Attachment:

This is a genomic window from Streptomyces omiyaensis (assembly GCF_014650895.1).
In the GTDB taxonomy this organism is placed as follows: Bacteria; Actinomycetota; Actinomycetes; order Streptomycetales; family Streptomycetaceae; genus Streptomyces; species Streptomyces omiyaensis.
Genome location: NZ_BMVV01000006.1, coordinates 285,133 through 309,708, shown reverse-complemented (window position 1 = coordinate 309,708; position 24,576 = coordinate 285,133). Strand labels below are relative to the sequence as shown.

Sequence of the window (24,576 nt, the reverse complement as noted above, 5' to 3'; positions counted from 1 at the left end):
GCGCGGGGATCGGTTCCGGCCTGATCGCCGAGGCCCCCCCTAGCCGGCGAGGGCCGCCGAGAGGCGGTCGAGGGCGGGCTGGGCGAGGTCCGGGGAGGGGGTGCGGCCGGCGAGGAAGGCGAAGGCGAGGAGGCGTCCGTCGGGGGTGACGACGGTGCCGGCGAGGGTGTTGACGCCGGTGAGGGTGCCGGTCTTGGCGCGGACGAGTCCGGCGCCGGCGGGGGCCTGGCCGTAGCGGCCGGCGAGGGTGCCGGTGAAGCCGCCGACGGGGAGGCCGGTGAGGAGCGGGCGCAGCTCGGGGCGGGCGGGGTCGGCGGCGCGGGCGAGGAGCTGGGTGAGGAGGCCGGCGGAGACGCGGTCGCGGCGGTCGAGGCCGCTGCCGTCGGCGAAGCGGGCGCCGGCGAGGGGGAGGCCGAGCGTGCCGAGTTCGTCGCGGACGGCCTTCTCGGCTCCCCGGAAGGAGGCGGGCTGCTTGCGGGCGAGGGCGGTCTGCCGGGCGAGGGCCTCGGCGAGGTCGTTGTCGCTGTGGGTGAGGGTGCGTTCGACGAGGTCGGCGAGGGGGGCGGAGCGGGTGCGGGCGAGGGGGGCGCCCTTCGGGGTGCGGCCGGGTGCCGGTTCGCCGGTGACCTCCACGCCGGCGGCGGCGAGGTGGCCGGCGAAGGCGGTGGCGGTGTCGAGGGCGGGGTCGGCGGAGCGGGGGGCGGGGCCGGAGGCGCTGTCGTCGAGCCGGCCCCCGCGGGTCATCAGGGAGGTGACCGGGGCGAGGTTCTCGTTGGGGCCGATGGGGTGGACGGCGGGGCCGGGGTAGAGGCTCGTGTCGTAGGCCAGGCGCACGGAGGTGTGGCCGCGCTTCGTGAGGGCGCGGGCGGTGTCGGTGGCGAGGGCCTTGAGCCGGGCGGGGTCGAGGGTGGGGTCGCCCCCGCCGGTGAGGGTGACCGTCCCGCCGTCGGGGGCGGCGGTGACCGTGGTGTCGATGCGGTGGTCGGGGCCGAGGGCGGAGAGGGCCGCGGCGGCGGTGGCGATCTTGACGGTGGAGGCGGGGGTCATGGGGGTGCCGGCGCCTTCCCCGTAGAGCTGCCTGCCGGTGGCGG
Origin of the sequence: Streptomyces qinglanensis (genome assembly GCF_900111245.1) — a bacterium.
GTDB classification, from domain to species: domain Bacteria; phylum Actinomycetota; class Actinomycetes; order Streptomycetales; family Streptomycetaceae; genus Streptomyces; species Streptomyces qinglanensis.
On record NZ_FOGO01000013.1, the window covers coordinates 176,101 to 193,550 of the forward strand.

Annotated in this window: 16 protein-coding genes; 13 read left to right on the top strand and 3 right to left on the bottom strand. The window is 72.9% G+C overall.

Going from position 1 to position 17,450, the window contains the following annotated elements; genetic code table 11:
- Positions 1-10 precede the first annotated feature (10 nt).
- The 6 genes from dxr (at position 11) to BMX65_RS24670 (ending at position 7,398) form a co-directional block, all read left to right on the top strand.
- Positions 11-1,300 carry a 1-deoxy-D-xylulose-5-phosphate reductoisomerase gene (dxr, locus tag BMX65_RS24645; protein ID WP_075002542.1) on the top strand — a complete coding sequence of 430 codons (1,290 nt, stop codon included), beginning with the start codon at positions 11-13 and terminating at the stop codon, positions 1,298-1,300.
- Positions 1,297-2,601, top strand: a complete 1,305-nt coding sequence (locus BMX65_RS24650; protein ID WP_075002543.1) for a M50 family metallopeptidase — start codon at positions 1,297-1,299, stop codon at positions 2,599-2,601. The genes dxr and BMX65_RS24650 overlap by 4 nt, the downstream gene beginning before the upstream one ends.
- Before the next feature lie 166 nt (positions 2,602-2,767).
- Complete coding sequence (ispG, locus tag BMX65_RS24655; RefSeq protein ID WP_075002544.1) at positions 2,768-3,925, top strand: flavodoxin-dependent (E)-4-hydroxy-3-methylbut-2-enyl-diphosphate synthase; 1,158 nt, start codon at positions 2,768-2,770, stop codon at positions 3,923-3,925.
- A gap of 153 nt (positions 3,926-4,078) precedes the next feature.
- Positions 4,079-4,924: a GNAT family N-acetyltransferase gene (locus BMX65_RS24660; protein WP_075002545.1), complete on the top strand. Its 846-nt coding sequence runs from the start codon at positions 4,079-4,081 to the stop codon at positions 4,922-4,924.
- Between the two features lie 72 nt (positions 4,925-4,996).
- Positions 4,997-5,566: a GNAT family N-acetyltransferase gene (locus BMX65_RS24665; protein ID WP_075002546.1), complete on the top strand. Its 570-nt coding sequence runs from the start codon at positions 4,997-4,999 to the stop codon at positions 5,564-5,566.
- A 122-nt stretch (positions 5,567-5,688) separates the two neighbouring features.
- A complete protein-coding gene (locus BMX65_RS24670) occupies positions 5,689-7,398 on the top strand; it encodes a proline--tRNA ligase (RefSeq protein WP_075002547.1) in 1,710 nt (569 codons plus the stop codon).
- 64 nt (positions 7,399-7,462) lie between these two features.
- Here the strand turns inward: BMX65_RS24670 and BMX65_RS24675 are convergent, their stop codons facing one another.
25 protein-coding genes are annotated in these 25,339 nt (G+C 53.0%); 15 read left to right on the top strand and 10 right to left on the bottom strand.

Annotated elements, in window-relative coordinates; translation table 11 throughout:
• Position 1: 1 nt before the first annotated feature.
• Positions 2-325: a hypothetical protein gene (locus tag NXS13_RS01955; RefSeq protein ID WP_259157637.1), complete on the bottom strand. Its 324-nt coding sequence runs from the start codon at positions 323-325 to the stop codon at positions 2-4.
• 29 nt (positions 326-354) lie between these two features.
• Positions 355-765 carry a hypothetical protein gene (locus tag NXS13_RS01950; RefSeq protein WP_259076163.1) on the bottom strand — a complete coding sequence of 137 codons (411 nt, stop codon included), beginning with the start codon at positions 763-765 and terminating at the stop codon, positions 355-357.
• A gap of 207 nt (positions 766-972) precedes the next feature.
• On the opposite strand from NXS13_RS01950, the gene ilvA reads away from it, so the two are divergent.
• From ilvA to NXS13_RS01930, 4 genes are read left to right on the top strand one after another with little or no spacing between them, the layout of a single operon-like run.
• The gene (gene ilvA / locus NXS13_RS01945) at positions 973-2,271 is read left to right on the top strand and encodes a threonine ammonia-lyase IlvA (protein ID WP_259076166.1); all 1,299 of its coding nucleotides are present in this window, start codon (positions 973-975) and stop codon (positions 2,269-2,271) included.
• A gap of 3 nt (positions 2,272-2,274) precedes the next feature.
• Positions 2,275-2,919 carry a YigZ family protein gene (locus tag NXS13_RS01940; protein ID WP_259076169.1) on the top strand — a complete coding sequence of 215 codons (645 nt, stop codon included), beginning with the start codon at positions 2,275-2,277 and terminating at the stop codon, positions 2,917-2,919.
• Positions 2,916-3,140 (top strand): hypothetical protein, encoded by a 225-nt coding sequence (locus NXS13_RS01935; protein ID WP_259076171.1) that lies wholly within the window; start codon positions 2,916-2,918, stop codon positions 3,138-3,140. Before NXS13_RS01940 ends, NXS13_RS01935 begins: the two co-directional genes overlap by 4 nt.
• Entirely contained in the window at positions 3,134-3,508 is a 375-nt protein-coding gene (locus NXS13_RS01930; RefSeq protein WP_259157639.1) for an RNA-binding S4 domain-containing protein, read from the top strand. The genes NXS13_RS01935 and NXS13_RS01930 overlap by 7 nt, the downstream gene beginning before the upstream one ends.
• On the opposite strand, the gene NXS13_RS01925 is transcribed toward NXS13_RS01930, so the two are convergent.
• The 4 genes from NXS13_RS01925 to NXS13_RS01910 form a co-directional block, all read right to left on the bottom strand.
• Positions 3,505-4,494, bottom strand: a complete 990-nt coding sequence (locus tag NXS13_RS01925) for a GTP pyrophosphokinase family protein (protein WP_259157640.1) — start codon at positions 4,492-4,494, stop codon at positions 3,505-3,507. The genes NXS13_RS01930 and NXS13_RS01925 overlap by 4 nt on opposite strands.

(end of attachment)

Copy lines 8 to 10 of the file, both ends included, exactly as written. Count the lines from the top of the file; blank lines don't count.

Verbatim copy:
On record NZ_FOGO01000013.1, the window covers coordinates 176,101 to 193,550 of the forward strand.

Annotated in this window: 16 protein-coding genes; 13 read left to right on the top strand and 3 right to left on the bottom strand. The window is 72.9% G+C overall.

Going from position 1 to position 17,450, the window contains the following annotated elements; genetic code table 11: